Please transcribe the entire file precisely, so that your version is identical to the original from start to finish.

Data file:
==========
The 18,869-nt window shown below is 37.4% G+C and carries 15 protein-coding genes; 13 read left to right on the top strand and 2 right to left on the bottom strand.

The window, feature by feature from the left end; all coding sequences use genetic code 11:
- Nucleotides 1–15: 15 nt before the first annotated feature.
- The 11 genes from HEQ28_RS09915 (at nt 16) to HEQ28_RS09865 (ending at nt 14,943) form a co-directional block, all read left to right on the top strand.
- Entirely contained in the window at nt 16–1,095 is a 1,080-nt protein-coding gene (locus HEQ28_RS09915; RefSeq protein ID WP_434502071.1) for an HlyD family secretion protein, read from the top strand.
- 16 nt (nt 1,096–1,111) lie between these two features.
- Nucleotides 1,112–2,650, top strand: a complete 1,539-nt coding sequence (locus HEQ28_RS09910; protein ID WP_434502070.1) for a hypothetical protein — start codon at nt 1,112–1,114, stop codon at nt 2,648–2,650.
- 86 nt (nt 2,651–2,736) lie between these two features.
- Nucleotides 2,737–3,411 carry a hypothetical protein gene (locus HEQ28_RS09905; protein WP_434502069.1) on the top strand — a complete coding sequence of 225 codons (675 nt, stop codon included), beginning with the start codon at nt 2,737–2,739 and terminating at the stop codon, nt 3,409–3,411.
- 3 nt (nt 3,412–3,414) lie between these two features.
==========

The 18,869-nt window shown below is 37.4% G+C and carries 15 protein-coding genes; 13 read left to right on the top strand and 2 right to left on the bottom strand.

The window, feature by feature from the left end; all coding sequences use genetic code 11:
- Nucleotides 1–15: 15 nt before the first annotated feature.
- The 11 genes from HEQ28_RS09915 (at nt 16) to HEQ28_RS09865 (ending at nt 14,943) form a co-directional block, all read left to right on the top strand.
- Entirely contained in the window at nt 16–1,095 is a 1,080-nt protein-coding gene (locus HEQ28_RS09915; RefSeq protein ID WP_434502071.1) for an HlyD family secretion protein, read from the top strand.
- 16 nt (nt 1,096–1,111) lie between these two features.
- Nucleotides 1,112–2,650, top strand: a complete 1,539-nt coding sequence (locus HEQ28_RS09910; protein ID WP_434502070.1) for a hypothetical protein — start codon at nt 1,112–1,114, stop codon at nt 2,648–2,650.
- 86 nt (nt 2,651–2,736) lie between these two features.
- Nucleotides 2,737–3,411 carry a hypothetical protein gene (locus HEQ28_RS09905; protein WP_434502069.1) on the top strand — a complete coding sequence of 225 codons (675 nt, stop codon included), beginning with the start codon at nt 2,737–2,739 and terminating at the stop codon, nt 3,409–3,411.
- 3 nt (nt 3,412–3,414) lie between these two features.